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                     Key Economic Indicators
           (Billions of rubles unless otherwise noted)

                                  1991      1992      1993 /1
Income, Production,
 and Employment

Real GDP (1990 prices) /2             522       459       409
Real GDP Growth (pct.)            -12.9     -18.5     -11
GDP (at current prices) /2          1,300    19,992   165,000
  Production of Goods               1,074    18,887     n/a
  Production of Services              226     1,105     n/a
   Market Services                    116       309     n/a
   Non-market Services                110       796     n/a
GNP Per Capita (US$, IBRD est.)   3,220       n/a       n/a
Labor Force (000's)               73,809    72,300      n/a
Unemployment Rate (pct.)            0.1       0.8       n/a

Money and Prices
 (annual percentage growth)

Money Supply                        n/a     649.9     251.6 /4
Central Discount Rate (pct.) /3    20        80       210
Personal Savings Rate               n/a       n/a       n/a
Retail Inflation (pct.)           277.0     2,539.0   643 /4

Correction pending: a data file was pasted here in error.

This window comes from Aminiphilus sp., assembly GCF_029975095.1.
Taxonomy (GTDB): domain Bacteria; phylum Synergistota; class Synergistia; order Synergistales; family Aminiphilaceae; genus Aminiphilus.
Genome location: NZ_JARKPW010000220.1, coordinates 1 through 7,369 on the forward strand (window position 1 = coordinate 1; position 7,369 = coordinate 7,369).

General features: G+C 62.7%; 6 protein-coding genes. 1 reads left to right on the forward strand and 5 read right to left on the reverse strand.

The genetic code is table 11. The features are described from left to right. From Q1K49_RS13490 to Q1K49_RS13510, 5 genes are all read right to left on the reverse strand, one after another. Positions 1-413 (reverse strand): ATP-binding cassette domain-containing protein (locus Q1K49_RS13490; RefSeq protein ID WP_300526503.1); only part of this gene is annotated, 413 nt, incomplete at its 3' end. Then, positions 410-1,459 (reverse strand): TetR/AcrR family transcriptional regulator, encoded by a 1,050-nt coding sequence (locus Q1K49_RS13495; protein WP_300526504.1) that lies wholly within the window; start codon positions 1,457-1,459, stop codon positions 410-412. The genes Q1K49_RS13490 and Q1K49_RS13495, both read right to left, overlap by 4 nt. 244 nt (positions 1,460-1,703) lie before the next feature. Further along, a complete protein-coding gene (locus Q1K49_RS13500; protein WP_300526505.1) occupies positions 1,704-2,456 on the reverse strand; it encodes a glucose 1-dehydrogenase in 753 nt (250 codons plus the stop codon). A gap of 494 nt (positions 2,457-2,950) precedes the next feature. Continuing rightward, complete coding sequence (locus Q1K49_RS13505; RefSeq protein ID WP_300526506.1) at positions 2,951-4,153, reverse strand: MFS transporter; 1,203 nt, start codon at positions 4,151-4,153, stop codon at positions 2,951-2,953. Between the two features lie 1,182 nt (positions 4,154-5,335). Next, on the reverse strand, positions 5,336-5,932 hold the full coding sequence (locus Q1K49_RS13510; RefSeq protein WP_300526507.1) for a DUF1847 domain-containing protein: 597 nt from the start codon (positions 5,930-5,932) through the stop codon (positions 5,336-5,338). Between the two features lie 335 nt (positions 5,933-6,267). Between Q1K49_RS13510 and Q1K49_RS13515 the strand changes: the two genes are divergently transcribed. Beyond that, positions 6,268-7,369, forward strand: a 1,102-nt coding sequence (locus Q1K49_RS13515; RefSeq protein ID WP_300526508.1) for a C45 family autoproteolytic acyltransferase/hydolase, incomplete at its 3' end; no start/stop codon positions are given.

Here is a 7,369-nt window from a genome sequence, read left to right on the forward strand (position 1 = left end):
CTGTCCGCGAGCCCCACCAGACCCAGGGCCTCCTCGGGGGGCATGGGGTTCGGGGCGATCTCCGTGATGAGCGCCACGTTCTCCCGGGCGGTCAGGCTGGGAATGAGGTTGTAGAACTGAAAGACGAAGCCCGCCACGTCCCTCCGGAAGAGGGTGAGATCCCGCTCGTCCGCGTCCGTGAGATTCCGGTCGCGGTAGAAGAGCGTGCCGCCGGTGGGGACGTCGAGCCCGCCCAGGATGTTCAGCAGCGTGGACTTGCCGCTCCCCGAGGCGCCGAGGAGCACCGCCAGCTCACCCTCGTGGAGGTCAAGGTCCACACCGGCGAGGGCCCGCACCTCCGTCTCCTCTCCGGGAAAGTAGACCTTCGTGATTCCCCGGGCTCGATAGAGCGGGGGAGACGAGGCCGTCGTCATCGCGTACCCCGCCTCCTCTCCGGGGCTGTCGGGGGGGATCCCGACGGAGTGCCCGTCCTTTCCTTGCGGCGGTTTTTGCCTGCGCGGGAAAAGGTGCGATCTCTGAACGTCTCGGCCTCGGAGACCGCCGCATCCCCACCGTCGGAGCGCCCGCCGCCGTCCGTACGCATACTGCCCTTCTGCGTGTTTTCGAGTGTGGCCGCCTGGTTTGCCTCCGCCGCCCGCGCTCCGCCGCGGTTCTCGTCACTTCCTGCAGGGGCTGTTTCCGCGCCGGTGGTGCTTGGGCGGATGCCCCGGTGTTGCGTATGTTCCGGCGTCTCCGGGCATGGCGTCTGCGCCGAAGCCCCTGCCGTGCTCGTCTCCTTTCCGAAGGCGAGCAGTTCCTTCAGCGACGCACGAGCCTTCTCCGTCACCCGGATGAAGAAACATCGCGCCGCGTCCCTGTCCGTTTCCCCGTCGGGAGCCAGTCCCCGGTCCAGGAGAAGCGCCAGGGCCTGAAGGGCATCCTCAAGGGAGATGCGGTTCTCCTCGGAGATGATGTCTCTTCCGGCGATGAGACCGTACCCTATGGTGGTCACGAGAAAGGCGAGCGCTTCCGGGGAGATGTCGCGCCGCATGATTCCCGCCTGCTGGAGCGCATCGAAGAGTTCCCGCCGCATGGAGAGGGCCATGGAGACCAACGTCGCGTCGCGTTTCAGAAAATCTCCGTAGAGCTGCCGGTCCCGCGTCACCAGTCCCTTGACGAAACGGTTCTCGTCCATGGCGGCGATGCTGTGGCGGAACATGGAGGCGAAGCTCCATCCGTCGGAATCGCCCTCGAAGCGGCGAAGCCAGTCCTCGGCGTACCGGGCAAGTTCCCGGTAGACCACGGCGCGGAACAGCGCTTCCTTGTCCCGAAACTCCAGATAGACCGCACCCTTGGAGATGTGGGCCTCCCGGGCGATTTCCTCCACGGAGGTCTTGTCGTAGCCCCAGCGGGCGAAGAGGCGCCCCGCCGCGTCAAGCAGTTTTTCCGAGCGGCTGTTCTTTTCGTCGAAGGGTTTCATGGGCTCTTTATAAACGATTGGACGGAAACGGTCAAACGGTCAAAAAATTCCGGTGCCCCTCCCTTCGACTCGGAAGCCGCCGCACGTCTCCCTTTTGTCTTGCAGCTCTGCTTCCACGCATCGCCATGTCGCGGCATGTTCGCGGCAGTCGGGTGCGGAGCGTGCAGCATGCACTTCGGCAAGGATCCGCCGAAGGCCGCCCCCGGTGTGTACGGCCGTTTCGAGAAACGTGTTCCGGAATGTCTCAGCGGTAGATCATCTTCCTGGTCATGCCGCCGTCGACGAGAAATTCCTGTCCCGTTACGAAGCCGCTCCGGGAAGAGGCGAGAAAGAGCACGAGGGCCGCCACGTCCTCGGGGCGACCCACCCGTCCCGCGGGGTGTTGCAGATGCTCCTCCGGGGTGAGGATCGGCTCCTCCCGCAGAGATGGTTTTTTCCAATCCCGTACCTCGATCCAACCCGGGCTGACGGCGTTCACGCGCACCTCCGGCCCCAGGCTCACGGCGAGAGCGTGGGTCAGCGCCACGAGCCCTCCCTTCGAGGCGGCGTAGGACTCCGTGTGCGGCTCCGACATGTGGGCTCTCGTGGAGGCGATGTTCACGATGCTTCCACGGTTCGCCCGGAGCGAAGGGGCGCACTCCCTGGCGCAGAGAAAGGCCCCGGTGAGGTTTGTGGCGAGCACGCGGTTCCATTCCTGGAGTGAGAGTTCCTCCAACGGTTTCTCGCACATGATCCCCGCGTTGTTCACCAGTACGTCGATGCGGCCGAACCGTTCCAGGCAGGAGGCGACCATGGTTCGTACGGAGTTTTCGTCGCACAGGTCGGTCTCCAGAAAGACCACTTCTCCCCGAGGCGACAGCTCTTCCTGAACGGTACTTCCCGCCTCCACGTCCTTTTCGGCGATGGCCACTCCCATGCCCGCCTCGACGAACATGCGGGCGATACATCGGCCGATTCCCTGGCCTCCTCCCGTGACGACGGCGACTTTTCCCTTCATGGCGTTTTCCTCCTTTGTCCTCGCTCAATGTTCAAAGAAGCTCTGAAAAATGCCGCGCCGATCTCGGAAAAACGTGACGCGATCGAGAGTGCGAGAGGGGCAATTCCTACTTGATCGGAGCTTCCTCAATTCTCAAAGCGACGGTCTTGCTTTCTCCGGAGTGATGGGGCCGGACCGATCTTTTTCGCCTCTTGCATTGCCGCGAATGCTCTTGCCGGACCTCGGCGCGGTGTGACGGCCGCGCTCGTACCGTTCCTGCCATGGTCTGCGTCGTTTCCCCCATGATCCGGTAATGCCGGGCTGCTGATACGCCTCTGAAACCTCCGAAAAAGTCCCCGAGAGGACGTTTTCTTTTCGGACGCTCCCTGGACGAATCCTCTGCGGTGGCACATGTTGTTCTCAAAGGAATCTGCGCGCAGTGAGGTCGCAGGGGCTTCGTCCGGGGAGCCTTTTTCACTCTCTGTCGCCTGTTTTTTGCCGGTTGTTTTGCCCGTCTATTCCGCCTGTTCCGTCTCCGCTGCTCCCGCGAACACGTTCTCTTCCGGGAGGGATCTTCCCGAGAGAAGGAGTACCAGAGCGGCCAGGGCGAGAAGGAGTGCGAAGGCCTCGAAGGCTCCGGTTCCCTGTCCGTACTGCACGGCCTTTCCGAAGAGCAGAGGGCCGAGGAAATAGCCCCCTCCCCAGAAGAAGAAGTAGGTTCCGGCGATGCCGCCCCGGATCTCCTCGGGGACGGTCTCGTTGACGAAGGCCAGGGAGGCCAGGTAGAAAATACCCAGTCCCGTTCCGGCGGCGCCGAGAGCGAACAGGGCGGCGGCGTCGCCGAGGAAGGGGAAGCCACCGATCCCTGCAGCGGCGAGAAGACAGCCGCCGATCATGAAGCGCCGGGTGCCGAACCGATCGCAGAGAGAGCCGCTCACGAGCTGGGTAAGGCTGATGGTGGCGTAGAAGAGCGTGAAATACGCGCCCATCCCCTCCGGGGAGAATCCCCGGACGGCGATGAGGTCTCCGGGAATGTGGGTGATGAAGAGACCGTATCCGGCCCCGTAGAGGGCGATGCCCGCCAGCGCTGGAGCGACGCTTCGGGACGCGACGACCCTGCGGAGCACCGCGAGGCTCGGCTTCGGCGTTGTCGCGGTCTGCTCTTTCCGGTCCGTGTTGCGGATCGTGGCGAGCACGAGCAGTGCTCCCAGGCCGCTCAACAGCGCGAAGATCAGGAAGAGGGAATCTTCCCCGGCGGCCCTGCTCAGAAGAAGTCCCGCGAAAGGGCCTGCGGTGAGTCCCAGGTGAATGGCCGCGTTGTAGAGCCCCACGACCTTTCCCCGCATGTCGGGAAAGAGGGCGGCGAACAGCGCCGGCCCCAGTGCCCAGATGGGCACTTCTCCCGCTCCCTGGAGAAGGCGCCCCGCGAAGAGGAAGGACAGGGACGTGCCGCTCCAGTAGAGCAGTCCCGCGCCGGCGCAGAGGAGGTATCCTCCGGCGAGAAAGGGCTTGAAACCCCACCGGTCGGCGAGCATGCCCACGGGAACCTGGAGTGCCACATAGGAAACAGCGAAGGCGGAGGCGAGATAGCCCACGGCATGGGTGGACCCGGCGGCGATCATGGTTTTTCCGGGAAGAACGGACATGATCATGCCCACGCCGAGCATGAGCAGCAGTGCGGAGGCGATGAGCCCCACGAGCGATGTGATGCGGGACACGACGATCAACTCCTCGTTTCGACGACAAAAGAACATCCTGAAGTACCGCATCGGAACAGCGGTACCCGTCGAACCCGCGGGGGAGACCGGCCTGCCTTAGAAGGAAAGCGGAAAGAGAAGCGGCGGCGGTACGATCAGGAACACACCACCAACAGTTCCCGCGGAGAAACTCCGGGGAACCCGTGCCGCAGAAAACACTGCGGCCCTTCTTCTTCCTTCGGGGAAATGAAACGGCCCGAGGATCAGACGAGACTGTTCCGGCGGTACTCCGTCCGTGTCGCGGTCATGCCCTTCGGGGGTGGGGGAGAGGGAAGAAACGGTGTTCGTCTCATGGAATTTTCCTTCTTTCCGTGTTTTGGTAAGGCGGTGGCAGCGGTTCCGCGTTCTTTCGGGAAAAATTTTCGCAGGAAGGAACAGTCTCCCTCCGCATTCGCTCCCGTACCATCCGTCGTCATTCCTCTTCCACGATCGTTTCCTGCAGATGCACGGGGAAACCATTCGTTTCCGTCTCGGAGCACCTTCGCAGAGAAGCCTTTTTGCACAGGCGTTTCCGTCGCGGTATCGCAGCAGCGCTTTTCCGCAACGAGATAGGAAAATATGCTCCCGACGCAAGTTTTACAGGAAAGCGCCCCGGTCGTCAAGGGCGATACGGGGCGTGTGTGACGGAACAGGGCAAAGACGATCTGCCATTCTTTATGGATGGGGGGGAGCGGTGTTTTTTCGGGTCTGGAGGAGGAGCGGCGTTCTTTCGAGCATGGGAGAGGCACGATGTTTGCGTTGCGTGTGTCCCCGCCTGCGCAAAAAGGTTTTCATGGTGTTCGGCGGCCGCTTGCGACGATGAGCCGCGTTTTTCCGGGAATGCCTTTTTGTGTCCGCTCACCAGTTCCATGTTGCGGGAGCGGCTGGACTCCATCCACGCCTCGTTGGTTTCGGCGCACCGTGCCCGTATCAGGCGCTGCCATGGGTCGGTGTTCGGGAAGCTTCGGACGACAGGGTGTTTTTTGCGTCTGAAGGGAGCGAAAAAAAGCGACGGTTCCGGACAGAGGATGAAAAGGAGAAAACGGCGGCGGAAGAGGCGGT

Wholesale Inflation
  Industrial                      238.0     2,049.0   975 /4
  Agricultural                    156.0     931.0     851.0 /4
Consumer Price Inflation          260.0     2,609.0   625.0 4/
Exchange Rate (Rubles per $) /3   1.67      414.5     1,186.0 4/

Balance of Payments and Trade
 (millions of U.S. dollars)

Total Exports (FOB) 5/            50,911.1  39,967.4  40,000.0
  Exports to U.S.                   n/a        639.9   1,338.2
Total Imports (CIF) 5/            44,473.0  34,981.3  18,000.0
  Imports from U.S.                 n/a      2,883.7   1,343.4
Aid from U.S.                       n/a        358.4     467.1
Aid from Other Countries            n/a      1,500.6   1,952.9
External Public Debt                n/a     70,000.0  72,000.0
Debt Service Payments (paid)        n/a      1,815.0   2,000.0
Gold and FOREX Reserves             n/a      3,518.0   6,000.0
Trade Balance 5/                    n/a      4,986.1  22,000.0
  Balance with U.S.                 n/a     -2,189.8      -5.2


1/  Figures are from State Statistical Committee and embassy
    estimates; 1993 figures are estimates based on available
    monthly data in October 1993.
2/  GDP at factor cost; 1990 GDP was 644 billion rubles.
3/  Figures are actual, end of period.
4/  Money supply is through 8/93; other figures through 10/93.
5/  Merchandise trade.

1.  General Policy Framework

    The Russian Federation (Russia) is the largest of the
republics of the former Soviet Union and also the wealthiest,
with oil, timber, natural gas, minerals, and fertile soil. 
After the collapse of the Soviet Union in October 1991,